But there’s dwindling aid funding for protracted refugee situations. For instance, in 2021, the World Food Programme announced it would reduce food assistance to refugees in Rwanda by a shocking 60% – three years after a 25% food ration cut for refugees in Rwanda was the basis for protests which led to 11 refugee fatalities.

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In 2021, just 55% of UNHCR’s operation costs to support refugees in Rwanda was covered by funding. This figure is all the more worrying when compared against the level of need – the number of refugees in eastern Africa has almost tripled in the past decade, from 1.82 million in 2012 to nearly five million this year.

Funding shortfalls mean that more than 70% of these refugees do not receive a full food ration. In the face of declining funding, the idea of refugee self-reliance is appealing to donors.

But becoming self-reliant isn’t straightforward. Refugees in many countries remain in camps and don’t have access to social or business networks or other resources they might need to access or create employment. For example, while refugees in Rwanda have the right to freedom of movement and work.

In practice, it’s difficult for them to move around because of bureaucracy as well as the remote location of some camps. Officially, they must receive permission to leave camps; this alone can take up to a month.

And they have to return to camps regularly to renew their permits. In many situations, reducing aid – on the assumption that they’re becoming more independent – has severely compromised refugees’ well-being.

Helping refugees find avenues to generate income and live independently from aid can be positive for donors, agencies, and refugees alike. But reducing assistance in inappropriate conditions risks refugees turning to family or friends who are equally impoverished.

This adds to the stress and difficulty of refugees’ lives and doesn’t mean that they will be encouraged – or are able – to become self-reliant. Instead, fostering refugees’ independence from aid may instead necessitate more support initially, be that in the form of cash grants, microloans, or intensive skills training.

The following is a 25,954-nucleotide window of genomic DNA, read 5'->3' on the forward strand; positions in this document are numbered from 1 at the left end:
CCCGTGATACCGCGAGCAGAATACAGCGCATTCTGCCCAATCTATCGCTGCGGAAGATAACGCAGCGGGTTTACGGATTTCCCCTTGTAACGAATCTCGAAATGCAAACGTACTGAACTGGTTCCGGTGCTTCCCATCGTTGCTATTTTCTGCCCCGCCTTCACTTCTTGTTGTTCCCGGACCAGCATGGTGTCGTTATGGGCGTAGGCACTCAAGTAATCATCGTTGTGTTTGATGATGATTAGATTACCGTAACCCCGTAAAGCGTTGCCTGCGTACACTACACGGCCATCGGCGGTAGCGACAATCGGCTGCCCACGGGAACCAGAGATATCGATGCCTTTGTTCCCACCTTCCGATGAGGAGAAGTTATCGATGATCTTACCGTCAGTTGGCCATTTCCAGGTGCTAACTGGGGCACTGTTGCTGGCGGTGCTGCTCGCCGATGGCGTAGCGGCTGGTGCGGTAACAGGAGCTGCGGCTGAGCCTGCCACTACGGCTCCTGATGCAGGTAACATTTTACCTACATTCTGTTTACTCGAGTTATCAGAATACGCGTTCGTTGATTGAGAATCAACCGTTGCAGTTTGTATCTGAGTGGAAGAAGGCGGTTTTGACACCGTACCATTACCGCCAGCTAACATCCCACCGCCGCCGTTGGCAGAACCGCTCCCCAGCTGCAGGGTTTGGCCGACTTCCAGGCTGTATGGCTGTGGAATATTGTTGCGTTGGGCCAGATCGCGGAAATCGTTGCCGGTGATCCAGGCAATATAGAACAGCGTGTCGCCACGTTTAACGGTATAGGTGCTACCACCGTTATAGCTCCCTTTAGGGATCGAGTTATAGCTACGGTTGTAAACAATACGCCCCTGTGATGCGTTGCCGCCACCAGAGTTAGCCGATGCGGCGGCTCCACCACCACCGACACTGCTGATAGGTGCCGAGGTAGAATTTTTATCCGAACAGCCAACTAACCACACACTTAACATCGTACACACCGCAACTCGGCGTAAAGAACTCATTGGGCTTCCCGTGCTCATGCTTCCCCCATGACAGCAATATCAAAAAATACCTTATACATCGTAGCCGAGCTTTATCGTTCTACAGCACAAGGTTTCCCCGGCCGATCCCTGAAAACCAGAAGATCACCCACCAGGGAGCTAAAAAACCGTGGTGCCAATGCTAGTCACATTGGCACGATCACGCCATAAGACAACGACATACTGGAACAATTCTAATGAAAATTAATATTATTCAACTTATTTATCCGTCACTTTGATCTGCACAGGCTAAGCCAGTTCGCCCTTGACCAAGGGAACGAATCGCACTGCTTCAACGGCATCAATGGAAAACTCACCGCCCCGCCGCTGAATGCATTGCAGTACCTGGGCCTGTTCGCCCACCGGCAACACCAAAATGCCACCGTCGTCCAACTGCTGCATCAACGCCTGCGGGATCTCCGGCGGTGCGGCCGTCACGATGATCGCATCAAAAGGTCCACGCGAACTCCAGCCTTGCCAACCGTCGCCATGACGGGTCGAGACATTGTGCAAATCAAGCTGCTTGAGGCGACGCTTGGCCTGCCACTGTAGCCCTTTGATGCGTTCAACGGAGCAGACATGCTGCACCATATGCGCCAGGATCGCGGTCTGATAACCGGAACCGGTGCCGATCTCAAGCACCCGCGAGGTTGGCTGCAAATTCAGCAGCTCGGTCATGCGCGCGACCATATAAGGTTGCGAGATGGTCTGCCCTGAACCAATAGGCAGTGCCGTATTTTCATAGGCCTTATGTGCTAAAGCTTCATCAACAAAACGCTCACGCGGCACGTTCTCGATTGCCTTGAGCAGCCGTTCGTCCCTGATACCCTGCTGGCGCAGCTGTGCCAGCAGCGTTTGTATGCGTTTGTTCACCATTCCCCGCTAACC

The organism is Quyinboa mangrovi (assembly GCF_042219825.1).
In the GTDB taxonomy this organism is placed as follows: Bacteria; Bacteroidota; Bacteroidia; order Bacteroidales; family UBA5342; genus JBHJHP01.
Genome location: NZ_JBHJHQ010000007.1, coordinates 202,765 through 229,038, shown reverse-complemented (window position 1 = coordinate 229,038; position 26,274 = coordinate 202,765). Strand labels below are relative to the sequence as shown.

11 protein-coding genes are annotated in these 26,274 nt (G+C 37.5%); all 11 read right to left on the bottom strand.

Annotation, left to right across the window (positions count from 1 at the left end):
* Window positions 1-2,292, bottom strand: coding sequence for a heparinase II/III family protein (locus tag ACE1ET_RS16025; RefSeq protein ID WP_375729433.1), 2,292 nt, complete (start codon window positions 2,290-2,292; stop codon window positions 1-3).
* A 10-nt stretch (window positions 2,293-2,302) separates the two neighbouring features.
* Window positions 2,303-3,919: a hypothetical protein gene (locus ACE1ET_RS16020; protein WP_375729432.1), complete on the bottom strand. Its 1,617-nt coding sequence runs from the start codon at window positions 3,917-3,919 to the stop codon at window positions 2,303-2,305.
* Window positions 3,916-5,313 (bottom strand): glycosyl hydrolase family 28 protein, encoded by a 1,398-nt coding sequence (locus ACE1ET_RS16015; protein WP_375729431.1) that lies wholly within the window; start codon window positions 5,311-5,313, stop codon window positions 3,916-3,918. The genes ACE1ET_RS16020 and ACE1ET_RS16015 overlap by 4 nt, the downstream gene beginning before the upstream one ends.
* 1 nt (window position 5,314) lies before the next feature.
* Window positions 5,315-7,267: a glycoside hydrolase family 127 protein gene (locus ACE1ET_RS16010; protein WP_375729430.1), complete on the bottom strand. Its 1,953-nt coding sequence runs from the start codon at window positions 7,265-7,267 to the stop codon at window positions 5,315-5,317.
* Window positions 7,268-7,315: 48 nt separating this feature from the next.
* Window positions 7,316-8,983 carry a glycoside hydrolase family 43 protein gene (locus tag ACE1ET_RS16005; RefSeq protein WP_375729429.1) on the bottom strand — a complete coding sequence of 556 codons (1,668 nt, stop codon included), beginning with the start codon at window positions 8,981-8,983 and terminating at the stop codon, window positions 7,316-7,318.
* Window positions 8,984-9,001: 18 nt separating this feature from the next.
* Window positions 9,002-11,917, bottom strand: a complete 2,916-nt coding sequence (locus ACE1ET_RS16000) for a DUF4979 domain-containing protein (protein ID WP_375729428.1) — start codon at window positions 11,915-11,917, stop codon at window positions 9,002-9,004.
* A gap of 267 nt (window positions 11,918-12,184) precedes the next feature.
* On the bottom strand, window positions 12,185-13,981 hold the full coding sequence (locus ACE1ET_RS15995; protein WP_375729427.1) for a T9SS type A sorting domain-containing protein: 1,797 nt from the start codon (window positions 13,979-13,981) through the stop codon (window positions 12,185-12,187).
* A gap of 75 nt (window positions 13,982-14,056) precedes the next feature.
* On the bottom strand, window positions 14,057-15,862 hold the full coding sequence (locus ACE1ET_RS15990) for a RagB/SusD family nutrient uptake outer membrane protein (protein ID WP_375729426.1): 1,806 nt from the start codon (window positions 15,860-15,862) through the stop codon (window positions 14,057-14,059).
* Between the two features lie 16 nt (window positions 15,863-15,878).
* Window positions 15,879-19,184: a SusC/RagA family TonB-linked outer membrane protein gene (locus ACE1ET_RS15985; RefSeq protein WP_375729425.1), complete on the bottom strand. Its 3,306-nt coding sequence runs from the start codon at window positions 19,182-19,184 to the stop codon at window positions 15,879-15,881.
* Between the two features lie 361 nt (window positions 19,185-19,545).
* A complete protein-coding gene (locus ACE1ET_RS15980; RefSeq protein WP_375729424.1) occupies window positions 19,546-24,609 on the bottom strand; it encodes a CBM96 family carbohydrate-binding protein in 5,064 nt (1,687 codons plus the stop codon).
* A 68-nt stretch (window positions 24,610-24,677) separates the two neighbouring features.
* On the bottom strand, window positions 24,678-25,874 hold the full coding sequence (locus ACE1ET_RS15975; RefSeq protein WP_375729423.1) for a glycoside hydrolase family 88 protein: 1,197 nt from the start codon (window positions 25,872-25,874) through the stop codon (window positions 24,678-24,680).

Rwanda’s neighbour Uganda is often used as the model country when it comes to enabling refugee selfreliance. It’s been lauded for providing land for refugees to farm on and for having a relatively open legal environment in which refugees can run businesses and even direct their own community organisations to help each other.

At the same time, it is clear that it is not perfect. For example, if refugees want to live in any urban area beside the capital, Kampala, they forfeit their right to receive humanitarian assistance and often remain unseen and unsupported.

Ultimately, supporting refugees better in the region means granting rights – like the right to work and freedom of movement – and enabling access to these rights.

Refugees in Rwanda have many of the same rights as those in Uganda yet face more challenges and discrimination in accessing them. Lack of assistance in urban areas, or the right to legally reside in them as recognised refugees, is a crucial ongoing issue in many countries in the region and beyond.

Self-reliance programmes must address these structural barriers. And donors and agencies must recognise that promoting refugees’ independence from aid will not occur simply by reducing it.

* Easton-Calabria is a senior researcher at the Feinstein International Center, Tufts University, and Research Associate at the Refugee Studies Centre, University of Oxford. This is an edited version of her article that was published first on

The Conversation